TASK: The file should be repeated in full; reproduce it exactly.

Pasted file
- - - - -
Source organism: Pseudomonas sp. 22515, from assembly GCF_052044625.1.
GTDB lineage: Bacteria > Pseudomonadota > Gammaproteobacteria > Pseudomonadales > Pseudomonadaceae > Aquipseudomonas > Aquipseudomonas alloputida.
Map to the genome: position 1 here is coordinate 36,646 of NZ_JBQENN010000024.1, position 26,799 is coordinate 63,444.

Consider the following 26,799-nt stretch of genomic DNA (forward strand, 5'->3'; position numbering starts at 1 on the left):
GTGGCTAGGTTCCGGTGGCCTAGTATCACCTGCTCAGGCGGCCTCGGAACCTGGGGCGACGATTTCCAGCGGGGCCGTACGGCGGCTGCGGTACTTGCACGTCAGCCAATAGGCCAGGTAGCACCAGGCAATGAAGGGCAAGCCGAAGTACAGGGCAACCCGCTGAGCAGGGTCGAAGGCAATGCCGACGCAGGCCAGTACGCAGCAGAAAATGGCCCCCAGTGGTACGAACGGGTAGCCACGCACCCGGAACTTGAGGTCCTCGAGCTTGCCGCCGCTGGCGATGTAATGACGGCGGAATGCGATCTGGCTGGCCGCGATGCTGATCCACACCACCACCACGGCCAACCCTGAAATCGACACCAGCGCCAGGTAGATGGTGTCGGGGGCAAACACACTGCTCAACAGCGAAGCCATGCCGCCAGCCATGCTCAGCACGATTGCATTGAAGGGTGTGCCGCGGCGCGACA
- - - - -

Source organism: Pseudomonas sp. 22515, from assembly GCF_052044625.1.
GTDB lineage: Bacteria > Pseudomonadota > Gammaproteobacteria > Pseudomonadales > Pseudomonadaceae > Aquipseudomonas > Aquipseudomonas alloputida.
Map to the genome: position 1 here is coordinate 36,646 of NZ_JBQENN010000024.1, position 26,799 is coordinate 63,444.

Consider the following 26,799-nt stretch of genomic DNA (forward strand, 5'->3'; position numbering starts at 1 on the left):
GTGGCTAGGTTCCGGTGGCCTAGTATCACCTGCTCAGGCGGCCTCGGAACCTGGGGCGACGATTTCCAGCGGGGCCGTACGGCGGCTGCGGTACTTGCACGTCAGCCAATAGGCCAGGTAGCACCAGGCAATGAAGGGCAAGCCGAAGTACAGGGCAACCCGCTGAGCAGGGTCGAAGGCAATGCCGACGCAGGCCAGTACGCAGCAGAAAATGGCCCCCAGTGGTACGAACGGGTAGCCACGCACCCGGAACTTGAGGTCCTCGAGCTTGCCGCCGCTGGCGATGTAATGACGGCGGAATGCGATCTGGCTGGCCGCGATGCTGATCCACACCACCACCACGGCCAACCCTGAAATCGACACCAGCGCCAGGTAGATGGTGTCGGGGGCAAACACACTGCTCAACAGCGAAGCCATGCCGCCAGCCATGCTCAGCACGATTGCATTGAAGGGTGTGCCGCGGCGCGACA